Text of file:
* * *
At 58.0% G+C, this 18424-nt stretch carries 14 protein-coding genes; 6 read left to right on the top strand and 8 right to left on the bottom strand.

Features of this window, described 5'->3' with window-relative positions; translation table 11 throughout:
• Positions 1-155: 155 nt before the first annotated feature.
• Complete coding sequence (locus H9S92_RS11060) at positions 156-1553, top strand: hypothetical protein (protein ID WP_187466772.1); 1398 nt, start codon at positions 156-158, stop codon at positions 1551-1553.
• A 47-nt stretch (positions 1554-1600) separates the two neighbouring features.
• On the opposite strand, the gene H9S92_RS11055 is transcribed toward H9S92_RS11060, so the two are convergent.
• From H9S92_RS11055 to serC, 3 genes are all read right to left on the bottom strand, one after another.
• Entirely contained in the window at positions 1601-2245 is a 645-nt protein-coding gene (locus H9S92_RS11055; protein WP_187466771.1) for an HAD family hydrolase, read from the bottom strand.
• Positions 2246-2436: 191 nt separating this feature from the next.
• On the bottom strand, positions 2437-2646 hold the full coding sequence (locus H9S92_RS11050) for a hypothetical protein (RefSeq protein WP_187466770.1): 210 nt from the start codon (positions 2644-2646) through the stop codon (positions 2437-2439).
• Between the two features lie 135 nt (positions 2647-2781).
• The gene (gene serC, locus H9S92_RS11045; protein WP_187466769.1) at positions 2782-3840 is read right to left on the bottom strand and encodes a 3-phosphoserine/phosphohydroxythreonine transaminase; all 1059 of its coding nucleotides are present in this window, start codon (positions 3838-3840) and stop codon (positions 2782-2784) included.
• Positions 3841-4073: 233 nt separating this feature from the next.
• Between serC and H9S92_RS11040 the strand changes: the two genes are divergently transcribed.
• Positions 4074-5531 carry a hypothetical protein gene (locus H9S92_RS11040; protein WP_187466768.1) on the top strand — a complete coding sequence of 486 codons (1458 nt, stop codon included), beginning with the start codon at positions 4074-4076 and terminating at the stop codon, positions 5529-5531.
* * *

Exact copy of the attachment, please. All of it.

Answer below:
At 58.0% G+C, this 18424-nt stretch carries 14 protein-coding genes; 6 read left to right on the top strand and 8 right to left on the bottom strand.

Features of this window, described 5'->3' with window-relative positions; translation table 11 throughout:
• Positions 1-155: 155 nt before the first annotated feature.
• Complete coding sequence (locus H9S92_RS11060) at positions 156-1553, top strand: hypothetical protein (protein ID WP_187466772.1); 1398 nt, start codon at positions 156-158, stop codon at positions 1551-1553.
• A 47-nt stretch (positions 1554-1600) separates the two neighbouring features.
• On the opposite strand, the gene H9S92_RS11055 is transcribed toward H9S92_RS11060, so the two are convergent.
• From H9S92_RS11055 to serC, 3 genes are all read right to left on the bottom strand, one after another.
• Entirely contained in the window at positions 1601-2245 is a 645-nt protein-coding gene (locus H9S92_RS11055; protein WP_187466771.1) for an HAD family hydrolase, read from the bottom strand.
• Positions 2246-2436: 191 nt separating this feature from the next.
• On the bottom strand, positions 2437-2646 hold the full coding sequence (locus H9S92_RS11050) for a hypothetical protein (RefSeq protein WP_187466770.1): 210 nt from the start codon (positions 2644-2646) through the stop codon (positions 2437-2439).
• Between the two features lie 135 nt (positions 2647-2781).
• The gene (gene serC, locus H9S92_RS11045; protein WP_187466769.1) at positions 2782-3840 is read right to left on the bottom strand and encodes a 3-phosphoserine/phosphohydroxythreonine transaminase; all 1059 of its coding nucleotides are present in this window, start codon (positions 3838-3840) and stop codon (positions 2782-2784) included.
• Positions 3841-4073: 233 nt separating this feature from the next.
• Between serC and H9S92_RS11040 the strand changes: the two genes are divergently transcribed.
• Positions 4074-5531 carry a hypothetical protein gene (locus H9S92_RS11040; protein WP_187466768.1) on the top strand — a complete coding sequence of 486 codons (1458 nt, stop codon included), beginning with the start codon at positions 4074-4076 and terminating at the stop codon, positions 5529-5531.